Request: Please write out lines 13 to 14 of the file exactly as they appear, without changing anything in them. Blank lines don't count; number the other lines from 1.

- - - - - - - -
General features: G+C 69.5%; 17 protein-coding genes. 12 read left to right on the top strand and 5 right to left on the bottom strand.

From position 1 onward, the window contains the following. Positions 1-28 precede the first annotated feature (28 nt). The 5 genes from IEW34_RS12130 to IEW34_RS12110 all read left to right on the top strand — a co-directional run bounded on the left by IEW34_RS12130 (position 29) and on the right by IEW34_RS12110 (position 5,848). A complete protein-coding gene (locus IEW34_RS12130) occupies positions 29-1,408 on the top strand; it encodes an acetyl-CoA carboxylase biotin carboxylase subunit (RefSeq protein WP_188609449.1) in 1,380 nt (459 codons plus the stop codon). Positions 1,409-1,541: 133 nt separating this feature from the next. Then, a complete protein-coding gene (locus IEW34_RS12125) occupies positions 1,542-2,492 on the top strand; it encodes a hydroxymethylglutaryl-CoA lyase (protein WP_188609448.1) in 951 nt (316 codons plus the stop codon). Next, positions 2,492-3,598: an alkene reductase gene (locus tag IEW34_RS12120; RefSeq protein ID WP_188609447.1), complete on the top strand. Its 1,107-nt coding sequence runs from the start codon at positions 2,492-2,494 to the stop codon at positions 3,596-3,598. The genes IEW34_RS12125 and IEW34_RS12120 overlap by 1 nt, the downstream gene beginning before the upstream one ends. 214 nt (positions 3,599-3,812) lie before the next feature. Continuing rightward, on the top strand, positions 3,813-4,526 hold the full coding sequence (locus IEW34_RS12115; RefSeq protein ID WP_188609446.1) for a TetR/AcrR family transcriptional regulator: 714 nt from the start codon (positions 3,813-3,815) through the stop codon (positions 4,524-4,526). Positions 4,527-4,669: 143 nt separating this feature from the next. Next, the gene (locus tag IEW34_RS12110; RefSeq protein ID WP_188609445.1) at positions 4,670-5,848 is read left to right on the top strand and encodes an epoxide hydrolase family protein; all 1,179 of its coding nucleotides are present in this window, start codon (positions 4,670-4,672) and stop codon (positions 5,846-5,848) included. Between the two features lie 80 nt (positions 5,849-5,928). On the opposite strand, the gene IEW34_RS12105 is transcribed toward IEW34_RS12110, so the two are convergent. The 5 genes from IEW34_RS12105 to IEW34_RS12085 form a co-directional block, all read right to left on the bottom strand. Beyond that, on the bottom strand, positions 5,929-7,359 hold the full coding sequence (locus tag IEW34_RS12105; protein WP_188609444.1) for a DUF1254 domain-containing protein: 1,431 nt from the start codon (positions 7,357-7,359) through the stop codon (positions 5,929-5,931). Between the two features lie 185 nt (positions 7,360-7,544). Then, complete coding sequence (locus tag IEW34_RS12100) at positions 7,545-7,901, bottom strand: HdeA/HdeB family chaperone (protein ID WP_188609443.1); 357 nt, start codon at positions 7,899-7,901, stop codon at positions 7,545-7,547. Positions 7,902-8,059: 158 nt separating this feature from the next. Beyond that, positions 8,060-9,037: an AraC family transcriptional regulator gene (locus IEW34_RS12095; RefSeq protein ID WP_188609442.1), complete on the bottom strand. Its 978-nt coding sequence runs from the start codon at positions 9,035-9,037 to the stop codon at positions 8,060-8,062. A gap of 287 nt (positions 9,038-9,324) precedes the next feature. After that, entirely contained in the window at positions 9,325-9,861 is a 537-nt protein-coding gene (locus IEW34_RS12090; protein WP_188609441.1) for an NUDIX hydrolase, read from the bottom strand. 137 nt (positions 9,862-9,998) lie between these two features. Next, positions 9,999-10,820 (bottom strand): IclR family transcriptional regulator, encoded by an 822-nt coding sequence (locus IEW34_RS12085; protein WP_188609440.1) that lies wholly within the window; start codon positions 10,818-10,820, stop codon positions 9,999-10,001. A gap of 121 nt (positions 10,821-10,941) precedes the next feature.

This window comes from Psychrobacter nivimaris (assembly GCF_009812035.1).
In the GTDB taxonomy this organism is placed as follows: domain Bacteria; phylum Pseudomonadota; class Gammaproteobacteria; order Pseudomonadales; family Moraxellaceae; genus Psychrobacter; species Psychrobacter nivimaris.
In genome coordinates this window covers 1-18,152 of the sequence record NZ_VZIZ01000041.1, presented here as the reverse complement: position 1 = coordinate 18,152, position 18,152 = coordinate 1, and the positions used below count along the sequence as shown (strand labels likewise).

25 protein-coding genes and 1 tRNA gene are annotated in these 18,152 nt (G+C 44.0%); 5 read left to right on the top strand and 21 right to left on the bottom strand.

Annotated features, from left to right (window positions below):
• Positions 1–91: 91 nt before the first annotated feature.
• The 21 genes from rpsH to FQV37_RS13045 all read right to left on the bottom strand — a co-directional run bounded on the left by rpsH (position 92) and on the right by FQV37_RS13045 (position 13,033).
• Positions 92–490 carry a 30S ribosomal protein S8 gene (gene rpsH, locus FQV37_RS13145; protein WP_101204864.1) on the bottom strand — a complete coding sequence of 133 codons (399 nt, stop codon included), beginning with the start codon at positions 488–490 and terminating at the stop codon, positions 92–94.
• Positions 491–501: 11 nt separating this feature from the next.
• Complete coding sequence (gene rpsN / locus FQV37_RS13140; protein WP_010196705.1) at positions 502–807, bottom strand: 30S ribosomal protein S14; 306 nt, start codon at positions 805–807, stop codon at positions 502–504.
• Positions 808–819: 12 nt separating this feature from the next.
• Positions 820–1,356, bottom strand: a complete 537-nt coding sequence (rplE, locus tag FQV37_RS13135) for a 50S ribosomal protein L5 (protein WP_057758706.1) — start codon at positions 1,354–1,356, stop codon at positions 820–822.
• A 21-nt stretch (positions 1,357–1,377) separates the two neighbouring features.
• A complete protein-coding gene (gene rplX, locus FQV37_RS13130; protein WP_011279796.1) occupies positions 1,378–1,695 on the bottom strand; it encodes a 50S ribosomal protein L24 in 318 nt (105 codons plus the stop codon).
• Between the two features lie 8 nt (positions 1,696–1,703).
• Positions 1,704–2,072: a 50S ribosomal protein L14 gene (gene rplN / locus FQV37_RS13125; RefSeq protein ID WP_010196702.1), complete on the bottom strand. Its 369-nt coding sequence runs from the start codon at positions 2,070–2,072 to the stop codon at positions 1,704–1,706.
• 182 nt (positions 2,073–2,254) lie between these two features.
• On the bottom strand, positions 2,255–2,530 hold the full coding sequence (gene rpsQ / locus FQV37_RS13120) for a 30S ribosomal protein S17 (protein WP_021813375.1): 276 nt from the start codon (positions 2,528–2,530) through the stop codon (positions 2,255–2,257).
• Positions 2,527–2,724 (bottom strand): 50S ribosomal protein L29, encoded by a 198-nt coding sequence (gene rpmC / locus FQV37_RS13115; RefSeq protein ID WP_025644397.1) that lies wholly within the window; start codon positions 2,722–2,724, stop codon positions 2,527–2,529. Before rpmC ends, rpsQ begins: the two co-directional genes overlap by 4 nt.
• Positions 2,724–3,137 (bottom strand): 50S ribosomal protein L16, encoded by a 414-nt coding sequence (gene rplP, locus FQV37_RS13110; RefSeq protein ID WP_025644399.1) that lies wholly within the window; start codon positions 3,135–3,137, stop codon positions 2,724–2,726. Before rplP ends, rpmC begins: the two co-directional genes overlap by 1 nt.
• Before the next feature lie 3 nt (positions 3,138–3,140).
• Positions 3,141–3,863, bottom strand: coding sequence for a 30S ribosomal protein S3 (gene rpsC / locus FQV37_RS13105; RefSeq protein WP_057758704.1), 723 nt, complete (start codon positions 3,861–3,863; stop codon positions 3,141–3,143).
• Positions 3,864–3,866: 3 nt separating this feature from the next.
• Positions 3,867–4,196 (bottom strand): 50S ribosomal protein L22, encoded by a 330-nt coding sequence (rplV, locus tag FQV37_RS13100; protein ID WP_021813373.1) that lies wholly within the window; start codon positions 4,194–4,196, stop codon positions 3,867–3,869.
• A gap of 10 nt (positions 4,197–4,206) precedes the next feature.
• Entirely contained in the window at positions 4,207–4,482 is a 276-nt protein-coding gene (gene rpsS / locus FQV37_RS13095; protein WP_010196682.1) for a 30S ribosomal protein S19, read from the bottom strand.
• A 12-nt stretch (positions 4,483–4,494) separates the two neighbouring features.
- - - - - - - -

• Positions 808–819: 12 nt separating this feature from the next.
• Positions 820–1,356, bottom strand: a complete 537-nt coding sequence (rplE, locus tag FQV37_RS13135) for a 50S ribosomal protein L5 (protein WP_057758706.1) — start codon at positions 1,354–1,356, stop codon at positions 820–822.